Been back in the office only a few hours after a couple days off and—shit howdy—the stuff I missed. Take the board of directors coup at the Cascade Bicycle Club, throwing out director Chuck Ayers who has nearly tripled the group's membership and is widely credited with converting the bicycle group into a political powerhouse. And the board did it because, well, they wouldn't really say in their official blog post. But board chairman Chris Weiss went and trotted out his gripes over to the Puget Sound Business Journal. Here's what he said:

Ayers’ departure also is related to public comments made by another employee, David Hiller, advocacy director for the Cascade Bicycle Club. Weiss said the board discussed the comments with Ayers, but they did not stop.

The most highly charged comments came in a January article posted by The Stranger news website about a proposal to toughen penalties for careless motorists culpable in accidents that kill cyclists or pedestrians.

“I’d love to hang these people up by their toenails at the edge of town and paint ‘killer’ across their chest and let them hang there until the buzzards peck their eyes out,” Hiller was quoted as saying by The Stranger.

Weiss said the comments caused heartburn for the board and were counterproductive to the club’s efforts to promote its cycling agenda.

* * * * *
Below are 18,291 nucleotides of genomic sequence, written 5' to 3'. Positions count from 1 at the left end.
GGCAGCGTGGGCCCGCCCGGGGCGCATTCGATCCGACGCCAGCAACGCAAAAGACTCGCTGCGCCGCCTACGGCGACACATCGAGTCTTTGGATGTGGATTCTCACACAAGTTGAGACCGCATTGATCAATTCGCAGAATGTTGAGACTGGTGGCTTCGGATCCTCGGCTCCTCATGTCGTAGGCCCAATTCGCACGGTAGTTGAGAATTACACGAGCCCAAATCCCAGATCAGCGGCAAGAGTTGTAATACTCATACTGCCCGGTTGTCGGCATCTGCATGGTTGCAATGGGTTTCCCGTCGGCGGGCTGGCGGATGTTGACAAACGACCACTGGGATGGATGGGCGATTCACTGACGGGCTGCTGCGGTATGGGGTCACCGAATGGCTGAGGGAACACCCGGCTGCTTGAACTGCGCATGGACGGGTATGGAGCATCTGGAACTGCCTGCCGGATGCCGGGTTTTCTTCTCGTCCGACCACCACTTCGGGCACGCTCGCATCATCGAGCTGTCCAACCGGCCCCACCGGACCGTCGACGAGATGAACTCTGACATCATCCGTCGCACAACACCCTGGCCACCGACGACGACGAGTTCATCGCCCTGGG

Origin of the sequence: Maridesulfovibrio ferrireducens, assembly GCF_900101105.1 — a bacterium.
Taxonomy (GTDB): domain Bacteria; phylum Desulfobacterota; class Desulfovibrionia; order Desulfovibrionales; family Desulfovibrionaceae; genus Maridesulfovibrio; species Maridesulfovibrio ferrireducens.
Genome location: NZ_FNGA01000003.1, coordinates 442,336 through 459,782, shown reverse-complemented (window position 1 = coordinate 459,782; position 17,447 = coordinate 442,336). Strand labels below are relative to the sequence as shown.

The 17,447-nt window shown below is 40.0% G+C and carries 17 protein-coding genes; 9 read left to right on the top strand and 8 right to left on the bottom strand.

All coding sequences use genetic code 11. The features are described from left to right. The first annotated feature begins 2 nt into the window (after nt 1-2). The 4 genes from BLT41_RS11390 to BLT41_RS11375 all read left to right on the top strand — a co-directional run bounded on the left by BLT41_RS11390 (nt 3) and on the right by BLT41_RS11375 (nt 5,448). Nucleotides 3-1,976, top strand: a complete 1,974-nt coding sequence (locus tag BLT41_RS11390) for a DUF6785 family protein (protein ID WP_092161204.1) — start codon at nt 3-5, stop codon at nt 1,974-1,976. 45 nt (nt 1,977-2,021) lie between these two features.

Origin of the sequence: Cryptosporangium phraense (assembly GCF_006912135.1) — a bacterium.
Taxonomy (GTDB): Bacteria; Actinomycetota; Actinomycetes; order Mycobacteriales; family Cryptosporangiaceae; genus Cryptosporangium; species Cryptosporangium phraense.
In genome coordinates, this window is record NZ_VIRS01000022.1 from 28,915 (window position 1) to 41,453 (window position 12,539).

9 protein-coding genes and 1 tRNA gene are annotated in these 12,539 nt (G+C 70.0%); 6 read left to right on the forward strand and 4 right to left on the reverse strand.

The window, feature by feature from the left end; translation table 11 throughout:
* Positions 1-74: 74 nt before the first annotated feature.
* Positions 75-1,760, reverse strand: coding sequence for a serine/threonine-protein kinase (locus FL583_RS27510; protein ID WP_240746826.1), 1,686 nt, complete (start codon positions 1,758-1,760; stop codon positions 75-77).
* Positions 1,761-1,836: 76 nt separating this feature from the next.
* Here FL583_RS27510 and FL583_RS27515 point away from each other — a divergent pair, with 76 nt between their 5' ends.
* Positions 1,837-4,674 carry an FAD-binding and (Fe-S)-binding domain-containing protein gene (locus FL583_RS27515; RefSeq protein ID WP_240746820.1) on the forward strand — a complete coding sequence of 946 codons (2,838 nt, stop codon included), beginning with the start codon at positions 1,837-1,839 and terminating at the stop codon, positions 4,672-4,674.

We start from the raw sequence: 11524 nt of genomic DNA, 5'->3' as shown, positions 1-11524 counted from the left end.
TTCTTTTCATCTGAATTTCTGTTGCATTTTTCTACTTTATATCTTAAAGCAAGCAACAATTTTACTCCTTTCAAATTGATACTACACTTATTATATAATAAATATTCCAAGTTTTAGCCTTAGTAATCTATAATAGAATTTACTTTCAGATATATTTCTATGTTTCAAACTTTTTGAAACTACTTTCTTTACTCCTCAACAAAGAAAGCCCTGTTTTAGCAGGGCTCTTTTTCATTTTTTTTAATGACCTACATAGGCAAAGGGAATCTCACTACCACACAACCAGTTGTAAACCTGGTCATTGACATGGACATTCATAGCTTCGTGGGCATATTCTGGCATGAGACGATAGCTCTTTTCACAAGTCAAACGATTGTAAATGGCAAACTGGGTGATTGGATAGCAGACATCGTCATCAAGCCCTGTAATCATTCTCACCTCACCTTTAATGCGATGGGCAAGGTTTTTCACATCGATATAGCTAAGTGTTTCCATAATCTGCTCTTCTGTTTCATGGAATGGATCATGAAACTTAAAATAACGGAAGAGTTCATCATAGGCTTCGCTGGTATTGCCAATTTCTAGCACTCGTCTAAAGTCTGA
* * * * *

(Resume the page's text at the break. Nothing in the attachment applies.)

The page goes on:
That choice of words by Hiller (who is still at Cascade Bicycle Club)? Inflammatory. However, it's one quote of thousands he's given over the years and, in the context of our salty fish wrap, folks don't bat an eye. But who will bat an eye? Who would use it to dismiss the Cascade Bicycle Club? The people who read the Puget Sound Business Journal. Many of those folks are the political rivals of bicyclists. Those big business interests are the pro-road, anti-transit factions that have ginned up the notion that people who support transit and bicycles hate cars. Those are not the allies of Cascade Bicycle Club—and they never will be the allies of Cascade Bicycle Club—and trying to air dirty laundry with them is basically throwing a bicyclist under a bus SUV. Sure, the new leadership may want to distance themselves, but airing dirty laundry and meekly apologizing to your enemies doesn't build a base and provide political momentum. And building a base and momentum is what Ayers seemed to do so well.